Mike Hammond has a plan to streamline the operation of the Knox County courts – put him in charge.
On Nov. 8 – amid the Election Day chaos – a hand-delivered envelope with the word “Confidential” scrawled across the front landed on Mayor Tim Burchett’s desk.
Inside was a memo from Criminal Court Clerk Mike Hammond, a career radio broadcaster and 10-year county commissioner who ousted incumbent Criminal Court Clerk Joy McCroskey in 2014. Hammond’s letterhead identifies him as Knox County Clerk of the Courts. His office oversees Criminal Court, Criminal Sessions Court and Fourth Circuit Court.
The memo to Burchett (available in full at ShopperNewsNow.com) begins with a reference to an Oct. 19 TV news story slamming Circuit Court Clerk Cathy Quist Shanks’ office, which oversees Circuit, Juvenile and the civil court division of General Sessions Court, for not generating excess fees for the past four years. County fee offices are generally expected to be self-supporting and to turn over excess funds to county general government.
After Shopper News broke the story online last week, Shanks responded Friday with her own letter to Burchett (also available at ShopperNewsNow.com).
She called Hammond’s contentions incorrect – particularly that his office would provide technology upgrades.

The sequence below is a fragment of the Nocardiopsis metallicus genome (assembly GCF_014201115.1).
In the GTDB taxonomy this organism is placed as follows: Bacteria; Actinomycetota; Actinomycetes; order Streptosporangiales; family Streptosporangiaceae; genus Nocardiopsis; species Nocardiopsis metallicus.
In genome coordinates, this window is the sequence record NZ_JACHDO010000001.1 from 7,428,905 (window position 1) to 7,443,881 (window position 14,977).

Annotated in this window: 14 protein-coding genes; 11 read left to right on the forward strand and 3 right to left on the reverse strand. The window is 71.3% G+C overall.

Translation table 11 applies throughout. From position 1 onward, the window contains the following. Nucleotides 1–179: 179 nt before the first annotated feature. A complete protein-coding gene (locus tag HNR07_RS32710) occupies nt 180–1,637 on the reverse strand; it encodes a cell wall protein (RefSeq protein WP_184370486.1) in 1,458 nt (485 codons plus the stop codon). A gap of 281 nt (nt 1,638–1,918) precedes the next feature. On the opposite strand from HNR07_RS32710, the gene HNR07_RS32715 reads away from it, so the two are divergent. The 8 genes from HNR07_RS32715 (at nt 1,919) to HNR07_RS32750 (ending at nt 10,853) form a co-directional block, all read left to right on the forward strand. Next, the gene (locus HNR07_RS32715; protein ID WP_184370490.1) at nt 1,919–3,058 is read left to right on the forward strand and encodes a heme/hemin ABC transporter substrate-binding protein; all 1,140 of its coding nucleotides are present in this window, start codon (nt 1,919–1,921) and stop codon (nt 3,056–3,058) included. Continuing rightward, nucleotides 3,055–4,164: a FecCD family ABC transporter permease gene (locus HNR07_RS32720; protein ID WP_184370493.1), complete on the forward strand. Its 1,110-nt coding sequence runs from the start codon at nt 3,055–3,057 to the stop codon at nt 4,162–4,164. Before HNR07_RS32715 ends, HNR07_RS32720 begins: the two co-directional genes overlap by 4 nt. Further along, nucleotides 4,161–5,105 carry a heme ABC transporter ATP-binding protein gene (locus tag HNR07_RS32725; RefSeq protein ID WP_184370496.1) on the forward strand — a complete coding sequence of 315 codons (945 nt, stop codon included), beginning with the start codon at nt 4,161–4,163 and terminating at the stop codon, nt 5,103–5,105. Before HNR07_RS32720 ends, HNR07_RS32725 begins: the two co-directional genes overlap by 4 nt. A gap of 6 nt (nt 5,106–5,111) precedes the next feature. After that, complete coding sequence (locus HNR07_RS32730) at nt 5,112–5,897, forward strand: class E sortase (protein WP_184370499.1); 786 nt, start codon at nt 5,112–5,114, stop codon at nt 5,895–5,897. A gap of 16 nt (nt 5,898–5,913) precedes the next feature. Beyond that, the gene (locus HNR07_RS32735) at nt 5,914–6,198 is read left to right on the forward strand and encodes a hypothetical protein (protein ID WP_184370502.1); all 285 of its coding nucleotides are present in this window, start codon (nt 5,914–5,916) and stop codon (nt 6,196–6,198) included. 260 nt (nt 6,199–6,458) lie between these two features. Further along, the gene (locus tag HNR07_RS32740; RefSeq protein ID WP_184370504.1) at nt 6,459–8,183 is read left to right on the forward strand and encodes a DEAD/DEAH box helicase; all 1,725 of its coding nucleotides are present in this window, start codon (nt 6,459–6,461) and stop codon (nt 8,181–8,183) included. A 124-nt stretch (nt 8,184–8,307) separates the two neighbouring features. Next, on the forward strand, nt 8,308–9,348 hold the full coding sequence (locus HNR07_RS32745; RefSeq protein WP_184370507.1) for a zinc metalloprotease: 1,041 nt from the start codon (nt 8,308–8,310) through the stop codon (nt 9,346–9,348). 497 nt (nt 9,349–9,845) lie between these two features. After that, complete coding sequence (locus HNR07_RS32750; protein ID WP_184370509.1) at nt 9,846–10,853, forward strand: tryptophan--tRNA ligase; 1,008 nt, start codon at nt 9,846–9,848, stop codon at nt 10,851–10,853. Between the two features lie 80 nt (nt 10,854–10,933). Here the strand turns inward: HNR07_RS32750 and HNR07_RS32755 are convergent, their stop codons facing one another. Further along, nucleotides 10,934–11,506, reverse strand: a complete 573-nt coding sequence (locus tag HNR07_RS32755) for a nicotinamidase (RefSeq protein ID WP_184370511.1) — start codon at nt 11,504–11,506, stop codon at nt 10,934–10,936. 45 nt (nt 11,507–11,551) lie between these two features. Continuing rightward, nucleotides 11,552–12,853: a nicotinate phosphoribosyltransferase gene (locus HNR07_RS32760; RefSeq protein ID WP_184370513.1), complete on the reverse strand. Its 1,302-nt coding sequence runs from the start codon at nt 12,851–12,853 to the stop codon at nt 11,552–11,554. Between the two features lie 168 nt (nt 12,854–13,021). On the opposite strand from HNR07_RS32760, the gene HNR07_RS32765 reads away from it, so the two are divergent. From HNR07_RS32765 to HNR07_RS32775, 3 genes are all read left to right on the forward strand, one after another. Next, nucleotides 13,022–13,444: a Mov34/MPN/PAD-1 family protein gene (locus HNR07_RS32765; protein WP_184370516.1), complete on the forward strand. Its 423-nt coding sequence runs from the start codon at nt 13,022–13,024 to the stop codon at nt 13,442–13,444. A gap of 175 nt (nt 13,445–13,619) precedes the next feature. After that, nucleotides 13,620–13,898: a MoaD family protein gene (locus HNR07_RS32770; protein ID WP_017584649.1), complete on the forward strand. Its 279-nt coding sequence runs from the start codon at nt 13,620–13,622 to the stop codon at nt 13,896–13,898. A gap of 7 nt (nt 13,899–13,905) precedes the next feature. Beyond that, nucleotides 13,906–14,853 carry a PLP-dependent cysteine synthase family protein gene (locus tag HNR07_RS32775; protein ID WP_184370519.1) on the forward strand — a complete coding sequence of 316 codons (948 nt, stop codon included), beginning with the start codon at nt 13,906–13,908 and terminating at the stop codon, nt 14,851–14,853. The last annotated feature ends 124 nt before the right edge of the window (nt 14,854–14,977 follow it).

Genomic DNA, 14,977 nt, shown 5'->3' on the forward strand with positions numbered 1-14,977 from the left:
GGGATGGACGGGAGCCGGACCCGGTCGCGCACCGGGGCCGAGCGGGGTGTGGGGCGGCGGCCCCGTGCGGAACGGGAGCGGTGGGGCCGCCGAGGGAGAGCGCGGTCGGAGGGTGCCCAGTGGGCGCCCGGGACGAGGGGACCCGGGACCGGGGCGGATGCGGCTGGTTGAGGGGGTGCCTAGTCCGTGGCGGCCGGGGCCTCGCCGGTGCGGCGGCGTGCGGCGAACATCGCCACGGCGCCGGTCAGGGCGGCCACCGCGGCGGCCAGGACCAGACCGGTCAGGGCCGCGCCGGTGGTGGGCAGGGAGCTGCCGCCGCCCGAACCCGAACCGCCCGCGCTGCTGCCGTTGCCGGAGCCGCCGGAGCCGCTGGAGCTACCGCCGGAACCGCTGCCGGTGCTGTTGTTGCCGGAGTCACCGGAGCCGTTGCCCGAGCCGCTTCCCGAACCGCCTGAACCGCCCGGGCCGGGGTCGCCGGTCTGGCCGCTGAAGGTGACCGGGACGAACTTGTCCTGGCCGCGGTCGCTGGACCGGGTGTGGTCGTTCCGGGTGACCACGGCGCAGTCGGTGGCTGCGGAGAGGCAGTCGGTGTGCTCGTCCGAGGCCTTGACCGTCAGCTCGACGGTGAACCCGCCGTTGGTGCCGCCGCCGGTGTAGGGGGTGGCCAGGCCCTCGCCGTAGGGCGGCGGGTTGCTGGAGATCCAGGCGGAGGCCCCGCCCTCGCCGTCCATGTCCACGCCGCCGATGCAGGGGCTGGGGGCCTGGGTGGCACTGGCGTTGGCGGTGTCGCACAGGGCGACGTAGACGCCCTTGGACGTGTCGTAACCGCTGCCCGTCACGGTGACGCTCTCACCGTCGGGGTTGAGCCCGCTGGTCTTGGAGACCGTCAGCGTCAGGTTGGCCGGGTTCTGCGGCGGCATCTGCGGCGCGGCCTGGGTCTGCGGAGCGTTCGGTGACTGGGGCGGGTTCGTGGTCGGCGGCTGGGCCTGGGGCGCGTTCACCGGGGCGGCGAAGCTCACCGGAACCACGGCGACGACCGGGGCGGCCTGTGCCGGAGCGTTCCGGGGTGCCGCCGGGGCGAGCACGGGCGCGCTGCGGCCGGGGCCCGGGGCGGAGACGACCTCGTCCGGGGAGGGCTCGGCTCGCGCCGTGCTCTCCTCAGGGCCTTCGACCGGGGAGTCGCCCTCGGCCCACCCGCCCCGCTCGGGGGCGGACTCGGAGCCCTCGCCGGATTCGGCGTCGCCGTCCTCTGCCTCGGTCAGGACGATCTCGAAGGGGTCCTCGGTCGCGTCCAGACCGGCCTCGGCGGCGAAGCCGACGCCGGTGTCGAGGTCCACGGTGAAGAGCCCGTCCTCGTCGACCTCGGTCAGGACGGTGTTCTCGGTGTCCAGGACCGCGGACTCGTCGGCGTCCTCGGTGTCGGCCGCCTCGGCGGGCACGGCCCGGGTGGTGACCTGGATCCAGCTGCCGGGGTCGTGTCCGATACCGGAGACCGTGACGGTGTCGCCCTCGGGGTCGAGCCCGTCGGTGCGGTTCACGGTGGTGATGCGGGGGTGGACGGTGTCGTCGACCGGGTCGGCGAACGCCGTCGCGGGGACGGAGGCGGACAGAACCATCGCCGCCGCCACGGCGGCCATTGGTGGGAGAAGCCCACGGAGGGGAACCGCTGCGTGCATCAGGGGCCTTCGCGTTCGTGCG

“The Criminal Court Clerk currently relies on obsolete document storage, retrieval and delivery methods that have been in use for decades,” Shanks wrote. In contrast, the Circuit Court Clerk’s office uses an electronic content management system and has since early 2015.
Shanks said her office currently collects 95 percent of the fees it generates, and she said the financial benefits he claims from consolidation are “unrealistic.”
Hammond offered two alternatives for consolidation – a merger of criminal and civil sessions courts, which he said has the advantages of using his office’s “highly effective procedures and collection methods” and of moving all the courts toward paperless technology. He also said this merger would provide the benefit of a savings-producing “synergy” and could be accomplished with a private act of the General Assembly and a two-thirds vote of County Commission.
The second alternative would be to eliminate one of the elected clerks.
“We believe that this option can only be made effective at the end of Ms. Shanks’ and my current term in office.”
It is unclear who “we” is. And Hammond suggests that this measure would also require a private legislative act to accomplish. But there’s a glitch – the Circuit Court Clerk, like the Clerk and Master of Chancery Court, is a constitutional office and cannot be abolished by legislative act. Such a feat would have to be done by constitutional amendment.
If it could be accomplished, Hammond’s proposal would create a “super clerk” who would not be subject to term limits and could have at least 150 employees.